Tired of the Widespread Gentrification, D.C. Lawyer Sues City In $1B Lawsuit Alleging Discrimination

D.C. Gentrification

Washington D.C.’s neighborhoods have been slowly gentrifying for the past two decades. (Photo by Raquel Zaldivar/NPR)

D.C.’s longest standing Black residents are facing displacement, thanks to citywide housing and urban renewal policies aimed at attracting millennial renters, a new discrimination suit alleges.

D.C. resident and civil rights lawyer Aristotle Theresa is suing the city over its successful attempts at appealing to so–called “creative” workers, which he argues has come at the expense of the District’s low and middle–income Black families, the DCist reported. The suit, filed on behalf of three Black Washingtonians and local nonprofit group CARE, seeks $1 billion in damages.

“The city is intentionally trying to lighten Black neighborhoods, and the way they’ve primarily been doing it is through construction of high density, luxury buildings, that primarily only offer studios and one bedrooms,” his complaint states.

The suit argues that policies meant to “economically integrate” local neighborhoods are “classist, racist and ageist” and will ultimately ” … lead to widespread gentrification and displacement.” According to The Washington Post, Theresa also pointed to the District’s newly launched “New Communities” program, which is aimed at renovating aging public housing complexes into mixed-income developments.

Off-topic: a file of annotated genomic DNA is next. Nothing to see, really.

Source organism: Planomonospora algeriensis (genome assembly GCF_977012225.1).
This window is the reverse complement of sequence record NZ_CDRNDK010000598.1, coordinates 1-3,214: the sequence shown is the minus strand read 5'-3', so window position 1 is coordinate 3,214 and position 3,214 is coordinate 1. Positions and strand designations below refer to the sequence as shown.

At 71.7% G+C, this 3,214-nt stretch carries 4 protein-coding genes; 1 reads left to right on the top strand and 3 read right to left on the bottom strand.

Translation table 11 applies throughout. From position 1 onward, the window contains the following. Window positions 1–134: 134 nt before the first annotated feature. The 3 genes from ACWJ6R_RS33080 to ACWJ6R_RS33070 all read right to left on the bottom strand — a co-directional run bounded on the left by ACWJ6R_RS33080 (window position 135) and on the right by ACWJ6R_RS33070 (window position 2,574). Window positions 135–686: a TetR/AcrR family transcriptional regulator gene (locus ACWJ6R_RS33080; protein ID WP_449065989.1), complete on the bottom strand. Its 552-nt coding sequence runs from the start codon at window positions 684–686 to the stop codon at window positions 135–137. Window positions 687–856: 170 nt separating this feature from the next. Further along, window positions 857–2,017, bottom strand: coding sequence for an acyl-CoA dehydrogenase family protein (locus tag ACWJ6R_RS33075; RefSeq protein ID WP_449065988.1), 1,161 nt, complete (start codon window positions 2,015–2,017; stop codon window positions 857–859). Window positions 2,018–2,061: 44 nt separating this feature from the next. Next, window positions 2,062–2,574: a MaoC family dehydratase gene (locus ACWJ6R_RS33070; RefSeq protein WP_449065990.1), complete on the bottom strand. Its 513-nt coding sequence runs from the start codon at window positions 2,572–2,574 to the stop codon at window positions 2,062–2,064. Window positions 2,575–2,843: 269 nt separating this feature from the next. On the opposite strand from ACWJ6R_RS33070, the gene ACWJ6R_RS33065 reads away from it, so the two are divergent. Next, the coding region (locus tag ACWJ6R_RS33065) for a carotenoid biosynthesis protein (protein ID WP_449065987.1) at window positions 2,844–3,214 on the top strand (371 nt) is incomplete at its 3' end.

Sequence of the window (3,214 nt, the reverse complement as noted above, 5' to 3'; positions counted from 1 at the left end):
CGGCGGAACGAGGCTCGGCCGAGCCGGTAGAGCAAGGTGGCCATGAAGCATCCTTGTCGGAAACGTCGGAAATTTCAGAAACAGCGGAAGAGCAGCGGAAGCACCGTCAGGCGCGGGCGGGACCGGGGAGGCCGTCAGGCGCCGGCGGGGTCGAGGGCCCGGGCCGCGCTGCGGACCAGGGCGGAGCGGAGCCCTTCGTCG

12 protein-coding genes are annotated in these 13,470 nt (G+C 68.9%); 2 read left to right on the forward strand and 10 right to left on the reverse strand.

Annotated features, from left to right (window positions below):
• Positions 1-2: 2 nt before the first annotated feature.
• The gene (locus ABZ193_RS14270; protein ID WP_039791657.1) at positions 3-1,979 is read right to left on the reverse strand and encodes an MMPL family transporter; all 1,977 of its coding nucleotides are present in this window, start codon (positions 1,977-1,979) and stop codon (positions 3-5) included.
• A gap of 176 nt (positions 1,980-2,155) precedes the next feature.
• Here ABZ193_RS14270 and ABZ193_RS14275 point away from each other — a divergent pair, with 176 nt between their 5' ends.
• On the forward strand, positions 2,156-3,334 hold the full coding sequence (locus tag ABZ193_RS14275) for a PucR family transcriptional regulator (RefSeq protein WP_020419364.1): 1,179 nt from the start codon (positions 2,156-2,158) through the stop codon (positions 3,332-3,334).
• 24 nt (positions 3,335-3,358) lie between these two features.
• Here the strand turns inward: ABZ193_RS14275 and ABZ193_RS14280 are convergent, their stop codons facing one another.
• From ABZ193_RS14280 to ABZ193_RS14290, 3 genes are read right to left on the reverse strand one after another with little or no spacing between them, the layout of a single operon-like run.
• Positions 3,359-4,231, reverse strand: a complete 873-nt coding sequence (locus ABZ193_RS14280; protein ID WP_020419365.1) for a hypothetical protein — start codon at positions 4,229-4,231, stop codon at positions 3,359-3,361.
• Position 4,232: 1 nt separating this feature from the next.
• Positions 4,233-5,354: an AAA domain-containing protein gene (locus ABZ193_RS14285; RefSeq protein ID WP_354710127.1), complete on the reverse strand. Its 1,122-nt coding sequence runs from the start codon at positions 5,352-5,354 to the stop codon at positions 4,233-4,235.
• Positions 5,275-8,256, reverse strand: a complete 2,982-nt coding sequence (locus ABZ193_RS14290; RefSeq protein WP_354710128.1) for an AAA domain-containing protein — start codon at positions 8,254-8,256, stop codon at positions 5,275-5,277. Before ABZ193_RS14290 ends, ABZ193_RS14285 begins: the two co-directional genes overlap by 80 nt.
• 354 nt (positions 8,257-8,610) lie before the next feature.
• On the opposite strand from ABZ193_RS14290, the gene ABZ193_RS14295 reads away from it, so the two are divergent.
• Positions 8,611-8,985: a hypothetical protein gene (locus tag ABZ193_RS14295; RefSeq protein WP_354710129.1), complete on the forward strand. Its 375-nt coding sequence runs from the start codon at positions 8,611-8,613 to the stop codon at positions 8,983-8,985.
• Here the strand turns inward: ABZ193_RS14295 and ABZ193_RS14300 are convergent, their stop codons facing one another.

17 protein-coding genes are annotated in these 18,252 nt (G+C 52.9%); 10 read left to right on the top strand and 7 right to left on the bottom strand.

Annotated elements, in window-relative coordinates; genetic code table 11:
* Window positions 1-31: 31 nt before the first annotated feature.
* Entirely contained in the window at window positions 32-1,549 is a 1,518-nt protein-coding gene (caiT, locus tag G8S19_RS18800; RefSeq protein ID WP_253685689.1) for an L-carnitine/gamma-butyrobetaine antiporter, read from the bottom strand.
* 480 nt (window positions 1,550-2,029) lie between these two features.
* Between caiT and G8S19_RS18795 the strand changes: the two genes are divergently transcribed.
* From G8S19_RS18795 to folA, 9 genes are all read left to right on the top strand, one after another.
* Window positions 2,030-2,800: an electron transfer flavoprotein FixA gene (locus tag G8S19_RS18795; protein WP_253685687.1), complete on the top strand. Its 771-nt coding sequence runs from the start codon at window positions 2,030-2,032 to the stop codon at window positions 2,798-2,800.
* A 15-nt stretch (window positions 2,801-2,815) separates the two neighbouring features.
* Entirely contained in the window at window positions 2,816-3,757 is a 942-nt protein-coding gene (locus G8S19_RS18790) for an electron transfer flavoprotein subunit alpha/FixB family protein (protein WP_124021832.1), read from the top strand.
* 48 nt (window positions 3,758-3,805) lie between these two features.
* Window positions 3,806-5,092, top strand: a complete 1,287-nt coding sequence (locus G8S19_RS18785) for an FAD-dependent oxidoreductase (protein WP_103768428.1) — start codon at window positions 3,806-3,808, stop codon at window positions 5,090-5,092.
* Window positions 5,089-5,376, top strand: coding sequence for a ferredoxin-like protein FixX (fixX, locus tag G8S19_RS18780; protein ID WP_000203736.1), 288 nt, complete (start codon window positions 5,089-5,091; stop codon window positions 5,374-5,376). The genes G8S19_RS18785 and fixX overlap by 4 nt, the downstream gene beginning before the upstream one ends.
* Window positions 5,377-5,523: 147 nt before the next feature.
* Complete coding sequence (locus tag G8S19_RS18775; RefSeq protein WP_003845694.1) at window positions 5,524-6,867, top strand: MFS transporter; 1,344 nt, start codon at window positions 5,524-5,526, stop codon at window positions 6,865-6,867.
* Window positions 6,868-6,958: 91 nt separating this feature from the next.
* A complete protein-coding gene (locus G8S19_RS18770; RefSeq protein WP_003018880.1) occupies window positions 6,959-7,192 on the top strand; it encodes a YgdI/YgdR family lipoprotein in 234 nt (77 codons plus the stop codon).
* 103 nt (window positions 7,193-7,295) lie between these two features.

Theresa argues that these new, pricey developments cater to what urban theorist Richard Florida famously dubbed the “creative class,” or young citizens who typically work in fields like technology, science, art and journalism. All the while, the needs of poor, working-class residents go ignored, however.

“Every city planning agency … conspired to make D.C. very welcoming for preferred residents and sought to displace residents inimical to the creative economy,” Theresa wrote, pointing to policies first put in place by ex-Mayor Adrian Fenty’s administration.

“To Theresa, the Fenty administration’s promotion of a ‘Creative Action Agenda’ in 2007 represented a ‘paradigm shift’ for D.C.’s government,” The Washington Post reported. “Instead of prioritizing what was best for the land, it was focusing ‘on the predilections of a certain class of individual,” he says.

Theresa’s lawsuit names several defendants, including Fenty, Mayor Murial Bowser and the Office of Planning and the Zoning Commission.

The city’s Attorney General’s Office has declined to comment on the suit, citing pending litigation. The city has until June 25 to file a response to the complaint.

Back to top